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What does the history of global trade look like? The collaborative database RICardo opens up trade data to shed light on this question

- February 21, 2018 in Digital Humanities, economics, historical data, Open Data, Open Humanities

RICardo (Research on International Commerce) is a project dedicated to trade between nations over a period spanning the beginning of the Industrial Revolution to the eve of the Second World War. It combines a historical trade database covering all of the world’s countries and a website which invites to an exploration of the history of international trade through data visualizations. The project has recently released a web application and accompanying dataset, which is freely available under the Open Database License. In this blogpost, Beatrice Dedinger (economic historian) and Paul Girard (IT engineer) illustrate its’ use cases and background. The new RICardo web tool has been officially released in December 2017, on the occasion of the bicentenary of David Ricardo’s famous work, On the Principles of Political Economy and Taxation. It is the achievement of an experiment to combine economic history with digital humanities. The RICardo project is devoted to bilateral and total trade of all the world’s countries over a period spanning from the beginning of the 19th century to 1938. Bilateral trade means the distribution of trade of a country by partners, on the export and the import side. Total trade is the sum of all bilateral flows. Notice that RICardo focuses on trade by countries; it does not provide statistics of trade by products and thus, does not allow for the analysis of trade specialization or comparative advantages. We purposefully assembled data from the 19th and early 20th century, as this database never existed as such before. Governments did not start to publish printed documents of official trade statistics before the end of the Napoleonic wars. This is mostly true for the European states but also for other areas in the world that were under European influence. Since the end of the Second World War, the International Monetary Fund is in charge of gathering bilateral trade statistics of all countries; they are now freely available on The RICardo database includes around 300.000 data points (December 2017 version) that have been collected by hand from archives found in French or foreign libraries. This is currently the most exhaustive trade database dedicated to historical bilateral trade statistics. Original data (trade flows, names of countries) being in different currencies and languages, they have been converted into a usable format by creating a relational database. The entire RICardo dataset is now freely available under the Open Database License in our versioned data repository described under the Data Package format.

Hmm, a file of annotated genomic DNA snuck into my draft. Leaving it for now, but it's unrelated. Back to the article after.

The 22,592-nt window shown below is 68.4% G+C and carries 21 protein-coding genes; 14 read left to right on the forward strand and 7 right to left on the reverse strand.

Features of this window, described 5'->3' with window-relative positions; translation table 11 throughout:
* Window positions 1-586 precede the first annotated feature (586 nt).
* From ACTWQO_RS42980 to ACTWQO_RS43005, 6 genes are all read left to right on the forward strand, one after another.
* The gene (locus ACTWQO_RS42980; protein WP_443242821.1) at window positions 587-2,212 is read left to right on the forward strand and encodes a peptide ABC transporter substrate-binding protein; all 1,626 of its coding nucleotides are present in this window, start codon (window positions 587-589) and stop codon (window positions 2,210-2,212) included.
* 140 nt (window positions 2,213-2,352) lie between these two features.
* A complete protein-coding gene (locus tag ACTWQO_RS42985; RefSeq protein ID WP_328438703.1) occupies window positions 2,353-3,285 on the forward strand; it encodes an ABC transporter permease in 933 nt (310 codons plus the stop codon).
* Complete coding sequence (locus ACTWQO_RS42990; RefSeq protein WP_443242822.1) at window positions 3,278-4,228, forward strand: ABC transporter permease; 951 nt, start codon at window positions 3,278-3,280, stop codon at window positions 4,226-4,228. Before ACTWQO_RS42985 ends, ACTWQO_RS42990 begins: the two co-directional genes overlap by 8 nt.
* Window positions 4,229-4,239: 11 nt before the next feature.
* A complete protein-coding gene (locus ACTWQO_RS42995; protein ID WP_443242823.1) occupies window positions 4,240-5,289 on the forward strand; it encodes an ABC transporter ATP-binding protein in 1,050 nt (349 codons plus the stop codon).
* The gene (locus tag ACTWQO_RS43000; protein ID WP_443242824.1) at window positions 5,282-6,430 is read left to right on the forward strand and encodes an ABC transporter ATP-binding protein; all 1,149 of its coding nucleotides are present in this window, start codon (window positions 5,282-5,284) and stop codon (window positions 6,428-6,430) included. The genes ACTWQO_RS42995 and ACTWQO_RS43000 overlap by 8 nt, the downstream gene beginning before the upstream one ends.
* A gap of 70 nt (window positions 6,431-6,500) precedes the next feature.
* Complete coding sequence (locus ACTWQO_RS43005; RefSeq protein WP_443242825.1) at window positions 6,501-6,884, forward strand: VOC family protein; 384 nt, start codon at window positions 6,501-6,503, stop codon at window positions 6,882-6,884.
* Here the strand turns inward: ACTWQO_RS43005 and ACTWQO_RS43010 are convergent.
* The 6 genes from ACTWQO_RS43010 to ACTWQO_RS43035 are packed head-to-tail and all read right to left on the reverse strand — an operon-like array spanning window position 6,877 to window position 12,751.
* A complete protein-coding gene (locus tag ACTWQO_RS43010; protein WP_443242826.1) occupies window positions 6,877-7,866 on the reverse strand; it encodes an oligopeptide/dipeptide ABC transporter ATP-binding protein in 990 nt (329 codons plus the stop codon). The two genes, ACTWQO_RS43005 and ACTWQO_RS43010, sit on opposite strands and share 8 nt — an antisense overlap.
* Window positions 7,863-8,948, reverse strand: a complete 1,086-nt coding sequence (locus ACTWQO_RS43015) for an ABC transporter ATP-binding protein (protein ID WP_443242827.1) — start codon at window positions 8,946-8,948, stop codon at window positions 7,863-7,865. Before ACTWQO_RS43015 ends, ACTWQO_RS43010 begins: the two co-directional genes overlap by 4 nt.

Source: Estadística Comercial de la Republica de Chile (1845)

Source: RICardo_flows database

RICardo is meant for studying and discovering the history of trade and trade globalization. How did countries become economically interdependent? How did the trade volume and variety of exchanges of goods and services develop across nations? Trade databases are needed to address these and similar questions. As an example, economic historians, relying on limited trade datasets, have first demonstrated that a “First” globalization occurred over 1870-1914. When they were afforded with extended trade databases, they challenged this conclusion to now affirm that trade globalization started around the 1840s. But RICardo also allows for the study of neglected areas of the history of trade, largely because of the lack of data. It can help to explore the history of geopolitical trade relationships. If you are interested, for example, in the trade history of Chile over the 19th-mid20th century, RICardo provides you with visualizations and a dataset to describe Chile’s relationships with all its partners over the period of your choice. RICardo offers the opportunity to discover the history of international trade not only through aggregate world trade curves but also by looking at the details of bilateral trade flows: visual exploration is key to handle the complexity of trade data by switching from an aggregate to a detailed level, or from one country to another. To do so, the tool uses  a method developed at Sciences Po médialab called “datascape”. By considering data visualization from the very beginning, the research team can gain creative constraints that help to better design the dataset. Alternatively, data visualizations are a very efficient way to take care of the data, in particular, to check data integrity. This project was very enriching on a personal level in that it taught us to work in a new way. At the beginning, in 2004, the project was launched by a team of researchers at Sciences Po Paris working on financial and trade history and needing historical trade datasets to perform a research idea. It was (still is) usual that each researcher builds by him/herself a trade database for the needs of personal research, ever trying to do better than the other. This way of working points to a competitive state of mind from which we moved away. During more than ten years of work, we have faced a lot of problems that eventually led us to work in a more collaborative, creative, and challenging way. This was the driving force in the achievements of RICardo. That is why we are keen to open our data to everyone, to share the results of our work with the widest audience, to open it to contributions, to foster its usage by the community, and to arouse the curiosity of the public about a subject a priori austere but that we try to address in an enjoyable way.